Michael Blank talks about “The law of the First Deal,” that was certainly true for me. You get that first deal and suddenly, the second one kind of comes to you in rapid succession, and then you’re off to the races, because you’ve done these consistent things, processes, procedures, all these things you’ve done over the past, sometimes a year, a year and a half for some guys, to get to that… But then you can really take off. And that’s really hard. That’s hard for me, because I just want to look for properties and go after a property, but there’s a lot of things you’ve got to do to prepare yourself to be able to take on it, especially a bigger property. So I’m kind of working through that now.

Theo Hicks: Awesome. Are you ready for the best ever lightning round?

Lee Yoder: Yeah, absolutely.

Theo Hicks: Okay.

Break: [00:17:47] to [00:18:25].

Theo Hicks: Okay, besides The 10X Rule book and The Compound Effect book, which you’ve already mentioned, what is the best ever book you’ve recently read?

Lee Yoder: I’ve got to say recently, Theo, it really is the Best Ever Apartment Syndication book. Got it here… That Joe wrote. When I decided I really wanted to move forward with the apartment syndication route and go after some bigger properties, I got that book, and to me, it’s a textbook. I actually partnered up with but the guy I used to work with on the corporate side, and he’s partnering with me on apartment syndication stuff, and I told him to read that. I said, “Man, just go through this. It’s a textbook, you’re going to learn so much.”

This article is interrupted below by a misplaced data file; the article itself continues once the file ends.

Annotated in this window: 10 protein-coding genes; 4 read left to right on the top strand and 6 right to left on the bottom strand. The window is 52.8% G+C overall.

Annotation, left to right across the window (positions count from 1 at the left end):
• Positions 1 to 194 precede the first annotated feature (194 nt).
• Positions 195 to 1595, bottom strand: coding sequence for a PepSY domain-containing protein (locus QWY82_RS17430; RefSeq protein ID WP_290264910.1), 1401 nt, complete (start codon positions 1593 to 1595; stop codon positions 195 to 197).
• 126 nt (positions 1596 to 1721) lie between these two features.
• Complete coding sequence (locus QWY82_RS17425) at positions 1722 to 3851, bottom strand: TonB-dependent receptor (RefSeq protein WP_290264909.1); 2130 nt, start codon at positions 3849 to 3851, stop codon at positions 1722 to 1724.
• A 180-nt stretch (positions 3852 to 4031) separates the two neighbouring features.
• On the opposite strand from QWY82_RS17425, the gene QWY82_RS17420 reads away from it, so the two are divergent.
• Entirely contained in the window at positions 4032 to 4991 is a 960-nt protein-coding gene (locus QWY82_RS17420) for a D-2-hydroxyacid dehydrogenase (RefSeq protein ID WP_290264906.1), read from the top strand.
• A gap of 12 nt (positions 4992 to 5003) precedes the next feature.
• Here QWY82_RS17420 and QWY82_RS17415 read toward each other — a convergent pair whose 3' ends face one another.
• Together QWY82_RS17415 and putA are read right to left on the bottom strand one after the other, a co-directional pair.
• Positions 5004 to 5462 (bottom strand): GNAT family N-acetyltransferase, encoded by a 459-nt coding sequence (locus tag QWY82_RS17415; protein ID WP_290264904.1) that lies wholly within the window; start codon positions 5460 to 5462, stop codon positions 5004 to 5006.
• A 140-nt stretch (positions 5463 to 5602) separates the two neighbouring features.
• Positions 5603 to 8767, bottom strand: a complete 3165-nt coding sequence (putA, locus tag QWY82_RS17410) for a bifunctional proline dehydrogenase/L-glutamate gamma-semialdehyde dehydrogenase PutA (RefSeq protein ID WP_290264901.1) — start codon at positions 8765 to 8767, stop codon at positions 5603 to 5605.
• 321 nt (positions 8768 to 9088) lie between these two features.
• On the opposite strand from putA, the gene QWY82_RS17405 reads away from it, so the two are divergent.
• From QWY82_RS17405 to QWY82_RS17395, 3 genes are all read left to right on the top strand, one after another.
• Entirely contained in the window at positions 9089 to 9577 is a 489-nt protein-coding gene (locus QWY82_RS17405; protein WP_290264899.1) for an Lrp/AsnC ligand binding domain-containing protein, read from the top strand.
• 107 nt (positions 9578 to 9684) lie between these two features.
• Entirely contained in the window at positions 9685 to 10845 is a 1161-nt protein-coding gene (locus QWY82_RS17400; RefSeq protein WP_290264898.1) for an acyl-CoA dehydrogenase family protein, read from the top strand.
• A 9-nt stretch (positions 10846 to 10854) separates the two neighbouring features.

So if anybody’s serious about getting into the apartment syndication, I would highly recommend that book. It shouldn’t be like your first book, if you’re looking to get into real estate, because it’s next level stuff, I think. Some of it’s a little bit beyond me still. But if you understand real estate and you want to do apartment syndication, that’s a great, great book.

Theo Hicks: I love it when that’s the best ever book. Thank you. So if your business were to collapse today, what would you do next?

Lee Yoder: If I can stay in real estate, like if I suddenly couldn’t try to syndicate any more or couldn’t go after multifamily properties, I would probably go back to flipping. My wife and I, we actually just finished up a flip a few months ago. We really enjoy doing it together. We really enjoy having the kids join in. They’re still a little bit young, they’re six and four, but they’re getting closer to the level where we kind of do it as a family. So I would probably go back to flipping houses with my family.